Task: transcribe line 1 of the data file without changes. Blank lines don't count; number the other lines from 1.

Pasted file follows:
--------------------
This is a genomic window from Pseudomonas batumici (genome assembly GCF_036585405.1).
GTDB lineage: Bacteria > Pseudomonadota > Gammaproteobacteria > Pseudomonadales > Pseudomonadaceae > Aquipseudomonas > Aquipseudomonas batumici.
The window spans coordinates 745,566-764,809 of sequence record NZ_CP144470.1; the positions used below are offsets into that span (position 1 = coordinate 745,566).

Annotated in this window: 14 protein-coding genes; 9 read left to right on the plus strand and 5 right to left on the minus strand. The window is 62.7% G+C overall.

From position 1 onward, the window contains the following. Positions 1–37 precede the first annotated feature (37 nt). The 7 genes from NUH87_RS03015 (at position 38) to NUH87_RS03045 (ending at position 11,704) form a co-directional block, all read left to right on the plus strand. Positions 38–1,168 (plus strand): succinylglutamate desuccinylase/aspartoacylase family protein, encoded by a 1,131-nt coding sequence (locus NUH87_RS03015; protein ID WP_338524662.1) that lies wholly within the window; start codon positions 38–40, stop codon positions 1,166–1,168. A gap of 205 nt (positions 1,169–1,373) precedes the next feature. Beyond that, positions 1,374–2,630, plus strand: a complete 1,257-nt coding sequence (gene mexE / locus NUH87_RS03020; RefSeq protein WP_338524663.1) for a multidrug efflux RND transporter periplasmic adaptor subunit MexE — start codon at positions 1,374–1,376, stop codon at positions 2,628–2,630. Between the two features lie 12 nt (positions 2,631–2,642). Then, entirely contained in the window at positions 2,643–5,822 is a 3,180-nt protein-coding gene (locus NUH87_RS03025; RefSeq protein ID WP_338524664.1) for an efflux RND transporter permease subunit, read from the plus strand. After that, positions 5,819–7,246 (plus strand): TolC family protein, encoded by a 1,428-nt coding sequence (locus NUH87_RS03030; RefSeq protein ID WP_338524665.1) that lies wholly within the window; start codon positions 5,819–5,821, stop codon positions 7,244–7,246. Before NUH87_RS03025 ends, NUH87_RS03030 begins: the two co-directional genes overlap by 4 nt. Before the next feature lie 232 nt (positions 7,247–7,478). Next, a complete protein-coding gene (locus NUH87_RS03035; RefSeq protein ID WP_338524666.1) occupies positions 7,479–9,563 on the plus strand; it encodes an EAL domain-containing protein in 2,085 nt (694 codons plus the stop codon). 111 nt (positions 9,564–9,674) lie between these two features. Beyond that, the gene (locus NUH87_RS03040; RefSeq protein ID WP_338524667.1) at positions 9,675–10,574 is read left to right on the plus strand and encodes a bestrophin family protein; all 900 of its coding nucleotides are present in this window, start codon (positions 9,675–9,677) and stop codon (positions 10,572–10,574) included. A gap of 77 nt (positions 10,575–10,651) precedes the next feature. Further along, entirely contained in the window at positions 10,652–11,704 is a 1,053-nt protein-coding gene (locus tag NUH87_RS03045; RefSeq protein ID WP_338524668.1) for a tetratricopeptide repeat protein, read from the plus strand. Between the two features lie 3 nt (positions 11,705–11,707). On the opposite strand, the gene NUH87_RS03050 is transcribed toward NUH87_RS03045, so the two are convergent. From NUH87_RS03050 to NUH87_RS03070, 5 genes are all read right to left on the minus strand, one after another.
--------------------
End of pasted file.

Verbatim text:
This is a genomic window from Pseudomonas batumici (genome assembly GCF_036585405.1).